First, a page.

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Abu Dhabi, UAESaturday 20 October 2018

Nasdaq Dubai helps on Tunisia sukuk

The financial exchange has joined a taskforce for the Tunisian Islamic bond issue.
Members from Bourse de Tunis are part of a task force helping Tunisia with capital-raising through Islamic bonds. Anis Mili / Reuters
Members from Bourse de Tunis are part of a task force helping Tunisia with capital-raising through Islamic bonds. Anis Mili / Reuters

Nasdaq Dubai has joined a Tunisian government task force to prepare the North African country for its first sukuk ­issuance.

The move comes a month after the signing of an agreement between the exchange and Bourse de Tunis for future collaboration on listings and Islamic finance solutions.

Nasdaq Dubai said yesterday that the task force is considering commercial, legal and regulatory issues to help the country create a solid framework for capital-raising through selling Islamic bonds to domestic and international investors.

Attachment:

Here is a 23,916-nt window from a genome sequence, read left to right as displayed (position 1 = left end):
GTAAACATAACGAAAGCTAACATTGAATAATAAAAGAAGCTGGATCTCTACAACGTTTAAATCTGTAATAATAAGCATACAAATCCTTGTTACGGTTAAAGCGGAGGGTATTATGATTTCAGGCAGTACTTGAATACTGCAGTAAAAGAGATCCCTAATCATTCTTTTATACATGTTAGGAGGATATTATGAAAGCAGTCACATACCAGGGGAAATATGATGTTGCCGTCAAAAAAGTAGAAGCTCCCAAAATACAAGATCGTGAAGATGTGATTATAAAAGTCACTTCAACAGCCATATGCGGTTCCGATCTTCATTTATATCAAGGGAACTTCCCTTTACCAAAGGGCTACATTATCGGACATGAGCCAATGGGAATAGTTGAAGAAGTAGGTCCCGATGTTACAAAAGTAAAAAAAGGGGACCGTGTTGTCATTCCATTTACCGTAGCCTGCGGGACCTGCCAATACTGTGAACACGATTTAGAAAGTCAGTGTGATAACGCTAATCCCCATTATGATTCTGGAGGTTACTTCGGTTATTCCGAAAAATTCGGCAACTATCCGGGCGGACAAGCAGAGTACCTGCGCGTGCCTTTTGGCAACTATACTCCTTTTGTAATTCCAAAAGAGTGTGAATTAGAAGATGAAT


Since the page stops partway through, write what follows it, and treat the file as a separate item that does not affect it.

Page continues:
The task force includes Tunisian members from the head of government’s office, the ministry of finance, the ministry of development, the central bank, financial market council and Bourse de Tunis.

“The task force will work speedily and thoroughly to help us create robust infrastructure for sukuk issuance that will give the government and Tunisian private sector a valuable new tool for raising capital,” Bilel Sahnoun, the chief executive of Bourse de Tunis, said in a Nasdaq Dubai statement. “Tunisia’s entry into the sukuk sector will promote international and domestic investment and confidence in our economy that will help to fund our national growth and development.”

Lamia Zribi, the country’s finance minister, said in January that Tunisia planned a sukuk issuance of about US$500 million this year, as part of about $2.85 billion in external financing for the year.

“Tunisia’s commitment to issuing sukuk will play an important role in the continuing global expansion of the sector, as more countries and more investors make use of its benefits as an effective Sharia-compliant capital markets tool,” said Hamed Ali, Nasdaq Dubai’s chief executive.

Nasdaq Dubai, at the Dubai International Financial Centre, is two-thirds owned by the Dubai Financial Market (DFM), the onshore bourse. Nasdaq Dubai has 63 sukuk listings with a total nominal value of $51.6bn, while the DFM has three listings with a value of $2.15bn, making Dubai the world’s largest sukuk-listing venue by value, according to Nasdaq Dubai.

Globally, the market for sukuk is expected to remain stable this year at between $60bn and $65bn, S&P Global Ratings said in January.

jeverington@thenational.ae

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